Tuesday, October 20, 2015

Rope—Bag & Baggage Theatre—Hillsboro, OR


The Murder Game

This very dark comedy is written by Patrick Hamilton and directed by Rusty Tennant.  It is playing at their space at the Venetian Theatre, 253 E. Main St., in Hillsboro.  (Soon they will be moving into their own space at 350 E. Main St.)!  The show is performing through November 1st.  For more information, go to their site at www.bagnbaggage.org

First a bit of history about the type of murderers that are depicted here (no, I’m not giving anything away, as it’s revealed at the very beginning of the play).  The two killers here are Sociopaths, essentially exhibiting psychotic, anti-social behavior with no remorse…basically, having no conscience and no compassion for others.  This story is loosely based on the Leopold/Loeb murderers of almost a hundred years ago.  There was a film, Compulsion (with Bradford Dillman and Dean Stockwell as the killers), about the trial.

They also have a striking resemblance to the killers of the mid-west of a half century ago in which Capote wrote his famous, In Cold Blood.  Another commonality is that one is the manipulator, the stronger, and the other, the follower (or disciple).  It is argued that without the union of these two beings, in which essentially a third one is “created,” individually they wouldn’t have murdered anyone.  And they usually seek to get caught, so they can brag about it, as Vanity is part of the driving force behind it.  Interesting theory.

In Hitchcock’s film, it is simply played as a suspense story in New York City, with his gimmick of doing a series of long takes to tell it.  In this presentation, it is the original play taking place in England and has considerably more humor, albeit dark, than his film.  And, most notably, our protagonist is outwardly Gay (as are the killers, although a tad bit more subdued), something that was verboten at the time in most societies, although Noel Coward and Oscar Wilde certainly broke the ice in England, but not without consequences.

So, as to the story, a cocktail party is being planned at the home of Granillo (Nathan Dunkin) and Brandon (Trevor Jackson), students at the University, in which, at least outwardly, it is to share some rare books with the famous and stodgy, Sir Johnstone (Philip Rudolph).  (Side note, his son is the murder victim in the locked chest, prominently displayed.)  Along for the ride is his silly sister, Mrs. Debenham (Victoria Blake).  Others on the guest list are the exuberant, Raglan (Joel Patrick Durham), another student, and a ditzy friend, Leila (Signe Larsen).  There is also the servant, the mysterious, Sabot (Alec Lugo).  But the main attraction for them is the foppish intellectual, Rupert (Michael Tuefel), who they feel might agree and applaud the idea of their “thrill kill.”

Most of the dialogue of the play amongst the party guests is simply “window-dressing” for the main purpose, which is to see how, or if, Rupert is going to discover the crime.  Hints and bits of business are dropped and one, accidentally dropped (in the case of Leopold/Loeb, it was a pair of eyeglasses of one of the killers, which was found at the scene), will rouse his suspicions to the heights.  Rupert is a curious, nosy and a rather arrogant individual and deductive in the way Sherlock Holmes is, picking up small, seemingly inconsequential, bits of news and inserting them into a larger puzzle.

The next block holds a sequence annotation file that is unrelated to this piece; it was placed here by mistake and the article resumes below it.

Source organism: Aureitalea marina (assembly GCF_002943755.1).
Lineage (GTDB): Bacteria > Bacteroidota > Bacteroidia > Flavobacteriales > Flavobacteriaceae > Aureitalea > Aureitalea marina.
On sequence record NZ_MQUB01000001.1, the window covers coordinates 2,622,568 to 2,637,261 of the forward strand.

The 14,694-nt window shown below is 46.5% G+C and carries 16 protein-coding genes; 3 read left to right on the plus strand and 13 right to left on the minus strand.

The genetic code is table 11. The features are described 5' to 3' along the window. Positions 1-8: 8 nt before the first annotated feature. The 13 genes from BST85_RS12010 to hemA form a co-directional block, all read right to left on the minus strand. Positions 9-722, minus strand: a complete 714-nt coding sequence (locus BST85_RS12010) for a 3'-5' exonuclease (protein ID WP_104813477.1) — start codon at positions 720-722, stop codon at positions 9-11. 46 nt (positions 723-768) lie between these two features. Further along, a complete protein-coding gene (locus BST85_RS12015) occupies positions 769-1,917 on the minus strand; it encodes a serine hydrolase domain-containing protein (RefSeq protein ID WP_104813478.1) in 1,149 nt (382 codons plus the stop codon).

There are moments in the story which have long pauses, something not often done in a play, as you see Rupert putting the pieces together in his mind, and it works wonderfully.  This is unlike most TV detecting shows where everybody has figured out the plot almost instantly.  There is also a fight scene (staged, I’m sure, by Tennant) that is also quite impressive.  And the final confrontation is not only intellectually stimulating but powerfully delivered by Brandon and Rupert.  All in all, an exciting experience and very appropriate for the Halloween Season!

Tennant has done an amazing job of putting this production together, as it’s a tale that slowly creeps up on you, with low lighting at times and the persistent clock ticking in the background and a stormy night to add spookiness to the atmosphere of the proceedings.  He has also chosen his cast well, especially Tuefel as Rupert and Jackson as Brandon.  Their final battle of the wits is an edge-of-the-seat event.  Tennant is always an asset to a production, whether it’s as a director, designer, actor or fight choreographer and he is exactly the right choice for this play!

Tuefel is brilliant as the protagonist.  His timing, physical movement, voice and overall demeanor are exactly right for the part and very well enacted.  He is so convincing in the part, I couldn’t imagine anyone else doing it.  This is someone I hope to see more of onstage.  Jackson, as Brandon, the main antagonist, is also excellent.  His manipulation of his partner, Granillo, is brutal at times, then subtle, and  quite frightening to observe.  He exhibits the power and charm of a Ted Bundy-type and the intellect of a Capt. Nemo-type.  Quite a complex character and very well played.

I recommend this play.  If you do choose to see it, please tell them Dennis sent you.